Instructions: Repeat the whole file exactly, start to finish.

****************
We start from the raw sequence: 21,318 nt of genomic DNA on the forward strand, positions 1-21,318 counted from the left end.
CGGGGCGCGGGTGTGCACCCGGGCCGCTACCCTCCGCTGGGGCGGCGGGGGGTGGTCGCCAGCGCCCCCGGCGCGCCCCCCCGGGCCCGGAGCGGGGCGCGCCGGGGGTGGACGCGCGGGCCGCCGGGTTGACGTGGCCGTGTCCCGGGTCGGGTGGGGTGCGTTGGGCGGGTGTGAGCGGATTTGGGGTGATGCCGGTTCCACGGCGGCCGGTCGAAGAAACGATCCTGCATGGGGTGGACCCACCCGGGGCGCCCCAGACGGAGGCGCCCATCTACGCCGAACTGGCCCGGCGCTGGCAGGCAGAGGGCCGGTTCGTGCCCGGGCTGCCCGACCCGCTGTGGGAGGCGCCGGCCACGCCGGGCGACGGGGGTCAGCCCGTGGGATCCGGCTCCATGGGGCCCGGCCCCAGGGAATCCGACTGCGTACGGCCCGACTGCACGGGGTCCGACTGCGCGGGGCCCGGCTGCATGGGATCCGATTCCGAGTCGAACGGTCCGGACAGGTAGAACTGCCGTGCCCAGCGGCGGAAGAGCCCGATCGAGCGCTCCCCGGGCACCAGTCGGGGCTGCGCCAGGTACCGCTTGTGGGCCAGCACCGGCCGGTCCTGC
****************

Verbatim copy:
We start from the raw sequence: 21,318 nt of genomic DNA on the forward strand, positions 1-21,318 counted from the left end.
CGGGGCGCGGGTGTGCACCCGGGCCGCTACCCTCCGCTGGGGCGGCGGGGGGTGGTCGCCAGCGCCCCCGGCGCGCCCCCCCGGGCCCGGAGCGGGGCGCGCCGGGGGTGGACGCGCGGGCCGCCGGGTTGACGTGGCCGTGTCCCGGGTCGGGTGGGGTGCGTTGGGCGGGTGTGAGCGGATTTGGGGTGATGCCGGTTCCACGGCGGCCGGTCGAAGAAACGATCCTGCATGGGGTGGACCCACCCGGGGCGCCCCAGACGGAGGCGCCCATCTACGCCGAACTGGCCCGGCGCTGGCAGGCAGAGGGCCGGTTCGTGCCCGGGCTGCCCGACCCGCTGTGGGAGGCGCCGGCCACGCCGGGCGACGGGGGTCAGCCCGTGGGATCCGGCTCCATGGGGCCCGGCCCCAGGGAATCCGACTGCGTACGGCCCGACTGCACGGGGTCCGACTGCGCGGGGCCCGGCTGCATGGGATCCGATTCCGAGTCGAACGGTCCGGACAGGTAGAACTGCCGTGCCCAGCGGCGGAAGAGCCCGATCGAGCGCTCCCCGGGCACCAGTCGGGGCTGCGCCAGGTACCGCTTGTGGGCCAGCACCGGCCGGTCCTGC